Foundry releases Nuke 15.0, NukeX 15.0, Nuke Studio 15.0
Posted on 2 September 2023 for the public beta, and updated for the final release.
Foundry has released Nuke 15.0, the next major update to its family of compositing and editorial applications.
Key changes include native support for Apple Silicon processors, experimental support for new open standard OpenAssetIO, and updates to the new 3D system.
NukeX, the advanced edition of the software, also gets updates to AIR, Nuke’s machine learning framework, including the option to distribute CopyCat training sessions.
Nuke Studio, which includes editorial capabilities, gets updates to support a greater range of effects on the timeline.
In addition, Foundry has released Nuke 14.1: a parallel release based on the CY2022 VFX Reference Platform specification, rather than the CY2023 spec used in Nuke 15.0. It has the same new features, aside from native Apple Silicon support.
Nuke 15.0, NukeX 15.0 and Nuke Studio 15.0: CY2023, OpenAssetIO and Apple Silicon
Nuke 15.0 features a number of updates to key pipeline technologies, including support for the current CY2023 VFX Reference Platform specification, and for USD 23.05.
The release also introduces experimental support for OpenAssetIO, the Foundry-developed open standard for exchange of data between DCC and asset-management software, which was adopted by the Academy Software Foundation last year.
The documentation describes the initial implementation as a “very basic tech preview” introduced to let studios begin testing OpenAssetIO in their pipelines.
In addition, Nuke 15.0 introduces native support for the Apple Silicon processors in current Macs, improving general performance speeds by “up to 20%” on macOS.
The change makes Nuke the latest key application in VFX pipelines to support M1 and M2 processors natively, Autodesk now having introduced support in Maya and Arnold, and SideFX having introduced support in Houdini.
Nuke 15.0, NukeX 15.0 and Nuke Studio 15.0: updates to the new 3D system
The 15.0 releases also extend the USD-based 3D compositing system introduced in Nuke 14.0 last year.
UI and workflow updates include a dedicated 3D toolbar in the viewer, and two-tier selections – for example, to select faces within an object – for more precise control.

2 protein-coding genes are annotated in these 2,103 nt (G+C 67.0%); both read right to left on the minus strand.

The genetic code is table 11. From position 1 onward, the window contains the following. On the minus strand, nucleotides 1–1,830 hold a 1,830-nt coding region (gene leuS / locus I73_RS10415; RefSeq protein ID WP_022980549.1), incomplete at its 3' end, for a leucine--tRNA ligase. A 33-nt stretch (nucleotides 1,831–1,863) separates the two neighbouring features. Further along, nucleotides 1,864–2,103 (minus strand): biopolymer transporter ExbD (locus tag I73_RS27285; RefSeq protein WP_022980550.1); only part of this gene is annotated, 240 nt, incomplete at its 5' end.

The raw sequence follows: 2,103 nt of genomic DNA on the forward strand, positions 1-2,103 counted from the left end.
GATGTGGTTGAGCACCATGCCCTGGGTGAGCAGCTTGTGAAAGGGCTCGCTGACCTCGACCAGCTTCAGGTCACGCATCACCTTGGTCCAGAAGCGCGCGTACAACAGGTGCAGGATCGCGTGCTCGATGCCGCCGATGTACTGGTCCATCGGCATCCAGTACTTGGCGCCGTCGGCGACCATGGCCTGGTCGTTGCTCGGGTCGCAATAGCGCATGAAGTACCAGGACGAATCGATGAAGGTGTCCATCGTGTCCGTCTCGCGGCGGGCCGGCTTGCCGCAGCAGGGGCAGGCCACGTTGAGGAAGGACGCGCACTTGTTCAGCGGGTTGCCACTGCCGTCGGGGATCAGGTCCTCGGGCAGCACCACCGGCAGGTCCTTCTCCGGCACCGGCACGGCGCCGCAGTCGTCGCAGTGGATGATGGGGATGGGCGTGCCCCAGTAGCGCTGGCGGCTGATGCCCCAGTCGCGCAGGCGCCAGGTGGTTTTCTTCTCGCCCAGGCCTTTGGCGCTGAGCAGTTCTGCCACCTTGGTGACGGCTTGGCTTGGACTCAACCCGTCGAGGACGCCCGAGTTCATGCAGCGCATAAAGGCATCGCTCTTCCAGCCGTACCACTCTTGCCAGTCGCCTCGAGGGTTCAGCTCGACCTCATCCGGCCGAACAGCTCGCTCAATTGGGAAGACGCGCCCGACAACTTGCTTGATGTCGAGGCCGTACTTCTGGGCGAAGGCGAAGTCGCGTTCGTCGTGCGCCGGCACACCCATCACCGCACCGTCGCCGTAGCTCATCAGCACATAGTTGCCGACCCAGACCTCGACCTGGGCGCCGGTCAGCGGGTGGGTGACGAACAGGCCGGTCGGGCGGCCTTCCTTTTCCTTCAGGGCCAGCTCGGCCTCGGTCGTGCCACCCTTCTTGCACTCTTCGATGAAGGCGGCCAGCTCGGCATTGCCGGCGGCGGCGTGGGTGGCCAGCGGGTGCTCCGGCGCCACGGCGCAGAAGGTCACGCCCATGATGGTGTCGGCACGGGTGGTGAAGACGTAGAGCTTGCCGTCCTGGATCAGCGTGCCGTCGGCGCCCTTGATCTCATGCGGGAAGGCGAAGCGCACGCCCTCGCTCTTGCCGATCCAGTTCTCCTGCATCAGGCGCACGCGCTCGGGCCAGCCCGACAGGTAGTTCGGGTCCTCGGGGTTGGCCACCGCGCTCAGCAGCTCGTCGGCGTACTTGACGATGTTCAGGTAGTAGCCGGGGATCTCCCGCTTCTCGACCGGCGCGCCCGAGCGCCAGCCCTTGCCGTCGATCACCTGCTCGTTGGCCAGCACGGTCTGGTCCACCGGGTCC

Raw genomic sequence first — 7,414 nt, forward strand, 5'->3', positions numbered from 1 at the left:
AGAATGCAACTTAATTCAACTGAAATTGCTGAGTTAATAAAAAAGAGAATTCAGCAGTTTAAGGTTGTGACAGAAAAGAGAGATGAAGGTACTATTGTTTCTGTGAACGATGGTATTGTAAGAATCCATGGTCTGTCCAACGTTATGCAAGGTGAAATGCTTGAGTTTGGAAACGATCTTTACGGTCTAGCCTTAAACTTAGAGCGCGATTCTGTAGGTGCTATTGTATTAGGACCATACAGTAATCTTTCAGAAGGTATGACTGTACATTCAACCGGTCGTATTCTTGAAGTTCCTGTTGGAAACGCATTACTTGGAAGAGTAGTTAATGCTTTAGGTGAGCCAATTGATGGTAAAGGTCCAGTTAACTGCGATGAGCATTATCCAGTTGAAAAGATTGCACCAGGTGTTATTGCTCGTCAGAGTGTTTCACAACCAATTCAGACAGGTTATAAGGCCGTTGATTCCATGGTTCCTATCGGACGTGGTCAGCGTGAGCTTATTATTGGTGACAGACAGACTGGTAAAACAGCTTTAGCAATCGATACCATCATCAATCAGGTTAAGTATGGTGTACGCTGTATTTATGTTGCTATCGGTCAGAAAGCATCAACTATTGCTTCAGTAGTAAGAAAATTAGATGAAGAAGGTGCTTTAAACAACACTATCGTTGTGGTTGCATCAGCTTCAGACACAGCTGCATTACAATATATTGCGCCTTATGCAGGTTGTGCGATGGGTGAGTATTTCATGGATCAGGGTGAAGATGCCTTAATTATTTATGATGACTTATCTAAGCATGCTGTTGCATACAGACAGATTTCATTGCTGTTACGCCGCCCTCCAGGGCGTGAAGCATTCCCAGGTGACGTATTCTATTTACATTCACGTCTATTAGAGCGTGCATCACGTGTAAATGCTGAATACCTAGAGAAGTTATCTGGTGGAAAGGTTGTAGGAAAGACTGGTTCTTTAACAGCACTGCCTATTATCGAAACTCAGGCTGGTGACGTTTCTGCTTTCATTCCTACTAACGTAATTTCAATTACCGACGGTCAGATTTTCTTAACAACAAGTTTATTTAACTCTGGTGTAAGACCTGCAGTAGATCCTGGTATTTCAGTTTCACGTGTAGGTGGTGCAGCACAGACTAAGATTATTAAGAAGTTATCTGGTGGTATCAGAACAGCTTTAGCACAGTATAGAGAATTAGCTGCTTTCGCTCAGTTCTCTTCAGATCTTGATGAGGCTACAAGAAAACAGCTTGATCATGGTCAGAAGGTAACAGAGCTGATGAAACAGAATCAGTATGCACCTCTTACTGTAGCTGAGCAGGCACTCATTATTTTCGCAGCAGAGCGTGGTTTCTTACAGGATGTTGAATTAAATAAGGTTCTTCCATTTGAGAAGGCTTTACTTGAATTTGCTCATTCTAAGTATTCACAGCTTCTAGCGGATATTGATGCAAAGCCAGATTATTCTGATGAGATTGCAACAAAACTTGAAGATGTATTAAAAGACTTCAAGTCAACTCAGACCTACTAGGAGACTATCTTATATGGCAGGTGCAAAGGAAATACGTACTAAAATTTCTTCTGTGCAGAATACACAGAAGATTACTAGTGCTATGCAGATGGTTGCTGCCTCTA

The latter gets four new merge modes, intended to give users more control over how data is merged when using the new 3D system.
The underlying USD implementation now supports the USD Python bindings, making it possible to manipulate USD data directly through Python; and gets structural changes intended to improve performance, to make it easier to inspect and filter complex scenes, and to provide greater user control in future export workflows.
NukeX 15.0 and Nuke Studio 15.0: distributed training in AIR
There are also further updates to AIR, Nuke’s machine learning framework, intended to enable users to train their own neural networks to automate repetive tasks like roto.
Training times when using the CopyCat node have been reduced by “up to 50%”, with key changes including the option to distribute training across multiple machines.
Nuke Studio 15.0: new timeline soft effects
Nuke Studio users get more complex Blink kernels available as soft effects in the editorial timeline, including Denoise, LensDistortion and blur effects.
AIR’s Inference node is also available as a soft effect.
Price and system requirements
Nuke 15.0 is compatible with Windows 10+, Rocky Linux 9.0 and macOS 12.0+, and supports Apple Silicon processors natively.
Nuke 14.1 is compatible with Windows 10+, CentOS 7.4-7.6 Linux and macOS 12.0+. It supports Apple Silicon using Rosetta emulation.
You can find pricing information here.
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